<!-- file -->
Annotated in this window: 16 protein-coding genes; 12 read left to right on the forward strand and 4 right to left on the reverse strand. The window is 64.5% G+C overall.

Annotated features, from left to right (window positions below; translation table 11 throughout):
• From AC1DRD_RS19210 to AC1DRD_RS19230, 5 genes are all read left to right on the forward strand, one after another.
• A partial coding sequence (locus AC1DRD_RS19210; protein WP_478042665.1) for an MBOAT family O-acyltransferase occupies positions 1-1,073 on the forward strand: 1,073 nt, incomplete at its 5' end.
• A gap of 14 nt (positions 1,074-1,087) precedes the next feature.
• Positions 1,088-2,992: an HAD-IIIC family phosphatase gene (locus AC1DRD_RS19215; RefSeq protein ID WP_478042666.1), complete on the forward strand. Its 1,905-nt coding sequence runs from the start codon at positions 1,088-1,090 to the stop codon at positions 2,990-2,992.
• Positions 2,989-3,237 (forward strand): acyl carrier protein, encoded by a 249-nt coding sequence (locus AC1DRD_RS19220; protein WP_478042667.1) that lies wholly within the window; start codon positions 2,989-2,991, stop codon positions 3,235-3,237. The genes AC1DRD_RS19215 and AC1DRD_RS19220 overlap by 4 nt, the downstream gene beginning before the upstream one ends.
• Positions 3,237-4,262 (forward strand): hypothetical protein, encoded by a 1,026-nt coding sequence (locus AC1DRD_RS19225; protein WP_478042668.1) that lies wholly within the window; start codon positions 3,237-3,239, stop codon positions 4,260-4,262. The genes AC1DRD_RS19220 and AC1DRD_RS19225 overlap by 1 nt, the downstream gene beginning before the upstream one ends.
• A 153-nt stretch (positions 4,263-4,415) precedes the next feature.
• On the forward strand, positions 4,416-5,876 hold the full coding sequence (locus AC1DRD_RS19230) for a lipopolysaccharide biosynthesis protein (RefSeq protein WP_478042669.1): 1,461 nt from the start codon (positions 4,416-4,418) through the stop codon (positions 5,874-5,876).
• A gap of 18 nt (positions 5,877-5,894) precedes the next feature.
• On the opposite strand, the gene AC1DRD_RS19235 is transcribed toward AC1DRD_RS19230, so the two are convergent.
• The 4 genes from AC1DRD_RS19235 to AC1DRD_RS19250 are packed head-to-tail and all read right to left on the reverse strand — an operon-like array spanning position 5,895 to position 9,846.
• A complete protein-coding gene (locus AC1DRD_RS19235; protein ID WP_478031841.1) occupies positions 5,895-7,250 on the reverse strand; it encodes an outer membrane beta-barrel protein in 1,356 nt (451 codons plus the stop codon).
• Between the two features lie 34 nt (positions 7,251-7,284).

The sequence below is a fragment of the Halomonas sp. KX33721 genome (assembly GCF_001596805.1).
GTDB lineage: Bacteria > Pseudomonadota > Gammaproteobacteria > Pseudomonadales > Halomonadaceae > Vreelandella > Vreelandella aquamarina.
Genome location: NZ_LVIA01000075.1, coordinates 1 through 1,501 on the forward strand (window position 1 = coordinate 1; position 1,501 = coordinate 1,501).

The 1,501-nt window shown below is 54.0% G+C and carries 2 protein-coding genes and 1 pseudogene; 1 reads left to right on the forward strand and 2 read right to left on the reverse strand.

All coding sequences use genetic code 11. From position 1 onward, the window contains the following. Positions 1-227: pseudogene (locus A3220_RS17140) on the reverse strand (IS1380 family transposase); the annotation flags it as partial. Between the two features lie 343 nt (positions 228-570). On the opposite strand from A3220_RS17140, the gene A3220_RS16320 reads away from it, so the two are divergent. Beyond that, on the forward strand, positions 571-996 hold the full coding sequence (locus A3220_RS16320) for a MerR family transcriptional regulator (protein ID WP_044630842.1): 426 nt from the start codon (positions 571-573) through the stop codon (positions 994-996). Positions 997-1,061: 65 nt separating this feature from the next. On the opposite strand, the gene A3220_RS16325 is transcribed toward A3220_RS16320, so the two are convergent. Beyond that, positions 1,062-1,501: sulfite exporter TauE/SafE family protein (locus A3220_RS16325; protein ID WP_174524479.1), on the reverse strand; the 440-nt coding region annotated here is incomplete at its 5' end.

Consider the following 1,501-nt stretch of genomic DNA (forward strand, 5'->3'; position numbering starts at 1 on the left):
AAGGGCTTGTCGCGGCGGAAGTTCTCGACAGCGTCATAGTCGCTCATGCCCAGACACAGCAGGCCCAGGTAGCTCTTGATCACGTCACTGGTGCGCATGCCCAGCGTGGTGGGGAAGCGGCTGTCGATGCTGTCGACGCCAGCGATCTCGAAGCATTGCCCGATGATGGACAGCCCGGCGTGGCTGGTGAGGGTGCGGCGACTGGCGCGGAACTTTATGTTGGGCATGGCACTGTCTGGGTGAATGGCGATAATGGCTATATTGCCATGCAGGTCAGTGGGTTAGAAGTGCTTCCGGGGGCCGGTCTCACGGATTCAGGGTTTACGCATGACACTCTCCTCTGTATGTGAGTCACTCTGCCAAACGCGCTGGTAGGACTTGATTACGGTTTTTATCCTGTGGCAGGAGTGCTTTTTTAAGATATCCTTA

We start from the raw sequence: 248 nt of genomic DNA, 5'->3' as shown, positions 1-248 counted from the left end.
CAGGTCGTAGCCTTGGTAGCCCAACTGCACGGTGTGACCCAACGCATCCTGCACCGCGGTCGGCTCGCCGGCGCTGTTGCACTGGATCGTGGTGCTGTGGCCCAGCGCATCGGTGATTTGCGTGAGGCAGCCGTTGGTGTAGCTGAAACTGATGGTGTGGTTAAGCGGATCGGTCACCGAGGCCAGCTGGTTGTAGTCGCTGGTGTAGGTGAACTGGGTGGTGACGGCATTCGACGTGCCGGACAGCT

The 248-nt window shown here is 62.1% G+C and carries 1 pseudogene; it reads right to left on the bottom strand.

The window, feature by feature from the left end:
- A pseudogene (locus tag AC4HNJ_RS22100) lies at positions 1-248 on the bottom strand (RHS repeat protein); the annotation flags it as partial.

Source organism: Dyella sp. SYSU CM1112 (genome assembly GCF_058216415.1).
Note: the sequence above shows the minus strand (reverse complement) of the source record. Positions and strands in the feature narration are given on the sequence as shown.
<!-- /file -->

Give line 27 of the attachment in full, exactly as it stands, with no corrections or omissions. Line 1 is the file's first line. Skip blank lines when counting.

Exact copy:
- A pseudogene (locus tag AC4HNJ_RS22100) lies at positions 1-248 on the bottom strand (RHS repeat protein); the annotation flags it as partial.